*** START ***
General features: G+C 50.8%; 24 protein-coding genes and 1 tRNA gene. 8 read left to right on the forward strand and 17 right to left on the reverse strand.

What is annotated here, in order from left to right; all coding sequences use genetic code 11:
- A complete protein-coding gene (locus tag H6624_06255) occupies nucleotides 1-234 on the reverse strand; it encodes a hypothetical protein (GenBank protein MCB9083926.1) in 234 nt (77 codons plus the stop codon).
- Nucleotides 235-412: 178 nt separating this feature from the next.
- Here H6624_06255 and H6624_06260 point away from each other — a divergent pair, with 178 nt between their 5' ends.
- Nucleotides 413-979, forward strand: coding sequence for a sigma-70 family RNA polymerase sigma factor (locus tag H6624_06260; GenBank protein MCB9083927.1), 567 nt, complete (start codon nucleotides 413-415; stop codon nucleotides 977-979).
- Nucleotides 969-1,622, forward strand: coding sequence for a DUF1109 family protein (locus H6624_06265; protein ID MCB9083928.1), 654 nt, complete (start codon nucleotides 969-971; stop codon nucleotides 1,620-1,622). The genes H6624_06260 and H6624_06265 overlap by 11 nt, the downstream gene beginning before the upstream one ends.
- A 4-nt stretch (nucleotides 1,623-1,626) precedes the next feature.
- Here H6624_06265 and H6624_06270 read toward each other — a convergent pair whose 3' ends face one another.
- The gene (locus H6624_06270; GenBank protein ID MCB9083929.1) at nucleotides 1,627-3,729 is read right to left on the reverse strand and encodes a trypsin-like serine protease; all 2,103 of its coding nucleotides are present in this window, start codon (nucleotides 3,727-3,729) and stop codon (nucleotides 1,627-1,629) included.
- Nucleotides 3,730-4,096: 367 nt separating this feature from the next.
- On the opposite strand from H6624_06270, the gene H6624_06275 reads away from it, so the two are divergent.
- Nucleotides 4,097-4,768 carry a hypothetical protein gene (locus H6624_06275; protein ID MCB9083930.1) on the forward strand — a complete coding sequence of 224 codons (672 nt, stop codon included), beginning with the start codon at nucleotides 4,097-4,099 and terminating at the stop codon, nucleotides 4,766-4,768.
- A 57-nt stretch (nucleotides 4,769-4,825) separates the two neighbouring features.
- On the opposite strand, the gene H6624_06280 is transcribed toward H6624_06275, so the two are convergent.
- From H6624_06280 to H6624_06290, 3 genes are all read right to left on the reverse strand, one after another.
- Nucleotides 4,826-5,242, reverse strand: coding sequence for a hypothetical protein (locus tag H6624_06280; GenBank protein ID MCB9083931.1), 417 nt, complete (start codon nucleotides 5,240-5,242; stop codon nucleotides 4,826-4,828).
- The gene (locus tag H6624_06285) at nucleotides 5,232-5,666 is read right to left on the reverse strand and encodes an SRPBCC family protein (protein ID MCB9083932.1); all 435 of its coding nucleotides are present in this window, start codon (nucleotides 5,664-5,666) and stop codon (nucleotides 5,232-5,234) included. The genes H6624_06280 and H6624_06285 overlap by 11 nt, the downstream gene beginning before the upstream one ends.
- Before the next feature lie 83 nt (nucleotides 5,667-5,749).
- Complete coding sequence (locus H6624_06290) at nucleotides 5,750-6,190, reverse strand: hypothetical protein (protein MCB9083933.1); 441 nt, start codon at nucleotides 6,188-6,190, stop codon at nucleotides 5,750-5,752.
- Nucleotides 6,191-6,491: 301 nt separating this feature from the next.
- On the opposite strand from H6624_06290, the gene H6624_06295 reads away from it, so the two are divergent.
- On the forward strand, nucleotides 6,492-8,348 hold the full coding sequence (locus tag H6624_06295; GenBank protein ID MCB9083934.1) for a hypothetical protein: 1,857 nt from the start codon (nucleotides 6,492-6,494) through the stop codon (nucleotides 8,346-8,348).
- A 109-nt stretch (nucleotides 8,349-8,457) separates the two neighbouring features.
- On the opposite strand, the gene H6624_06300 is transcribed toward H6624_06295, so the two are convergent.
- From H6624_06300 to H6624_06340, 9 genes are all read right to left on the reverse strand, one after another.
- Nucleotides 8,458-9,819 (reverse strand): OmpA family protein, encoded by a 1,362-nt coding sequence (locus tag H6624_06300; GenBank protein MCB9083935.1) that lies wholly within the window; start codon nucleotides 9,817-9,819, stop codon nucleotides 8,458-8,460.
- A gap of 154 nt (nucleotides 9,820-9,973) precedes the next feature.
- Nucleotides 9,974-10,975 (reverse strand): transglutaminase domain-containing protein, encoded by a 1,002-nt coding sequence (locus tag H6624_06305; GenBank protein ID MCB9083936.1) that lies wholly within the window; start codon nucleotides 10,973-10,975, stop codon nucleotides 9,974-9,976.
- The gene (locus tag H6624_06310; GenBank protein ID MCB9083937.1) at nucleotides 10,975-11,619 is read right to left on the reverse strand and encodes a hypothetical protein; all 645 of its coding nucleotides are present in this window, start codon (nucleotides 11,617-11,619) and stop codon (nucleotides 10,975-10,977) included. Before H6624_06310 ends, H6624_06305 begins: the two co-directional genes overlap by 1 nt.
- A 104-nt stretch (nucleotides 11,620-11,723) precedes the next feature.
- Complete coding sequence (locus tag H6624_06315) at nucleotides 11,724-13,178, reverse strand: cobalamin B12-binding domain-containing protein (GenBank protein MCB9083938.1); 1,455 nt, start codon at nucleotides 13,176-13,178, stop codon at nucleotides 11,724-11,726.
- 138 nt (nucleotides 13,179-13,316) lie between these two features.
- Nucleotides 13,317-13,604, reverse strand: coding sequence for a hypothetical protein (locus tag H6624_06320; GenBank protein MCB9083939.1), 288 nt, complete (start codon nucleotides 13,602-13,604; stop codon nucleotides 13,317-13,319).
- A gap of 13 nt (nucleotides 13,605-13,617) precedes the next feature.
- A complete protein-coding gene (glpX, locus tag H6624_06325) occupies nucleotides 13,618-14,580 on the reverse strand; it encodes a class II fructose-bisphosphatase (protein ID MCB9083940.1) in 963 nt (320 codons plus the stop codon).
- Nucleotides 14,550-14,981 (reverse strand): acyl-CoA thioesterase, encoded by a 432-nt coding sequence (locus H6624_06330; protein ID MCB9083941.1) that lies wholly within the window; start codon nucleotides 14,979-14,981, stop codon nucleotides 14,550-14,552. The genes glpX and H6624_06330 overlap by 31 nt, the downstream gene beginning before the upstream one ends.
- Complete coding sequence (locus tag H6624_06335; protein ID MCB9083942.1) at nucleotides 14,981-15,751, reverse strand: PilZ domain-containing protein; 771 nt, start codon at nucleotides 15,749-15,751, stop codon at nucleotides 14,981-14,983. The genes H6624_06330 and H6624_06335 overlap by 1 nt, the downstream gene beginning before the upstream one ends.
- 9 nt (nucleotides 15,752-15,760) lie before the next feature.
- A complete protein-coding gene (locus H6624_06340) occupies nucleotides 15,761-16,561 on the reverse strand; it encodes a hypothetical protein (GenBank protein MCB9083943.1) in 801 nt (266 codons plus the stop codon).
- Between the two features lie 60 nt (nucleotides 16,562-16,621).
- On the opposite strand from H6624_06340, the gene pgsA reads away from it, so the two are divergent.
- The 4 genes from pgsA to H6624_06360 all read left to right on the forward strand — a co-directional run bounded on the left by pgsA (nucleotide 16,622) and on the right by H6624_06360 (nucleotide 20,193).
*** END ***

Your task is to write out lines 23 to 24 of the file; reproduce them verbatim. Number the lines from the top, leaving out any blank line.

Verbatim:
- On the forward strand, nucleotides 6,492-8,348 hold the full coding sequence (locus tag H6624_06295; GenBank protein ID MCB9083934.1) for a hypothetical protein: 1,857 nt from the start codon (nucleotides 6,492-6,494) through the stop codon (nucleotides 8,346-8,348).
- A 109-nt stretch (nucleotides 8,349-8,457) separates the two neighbouring features.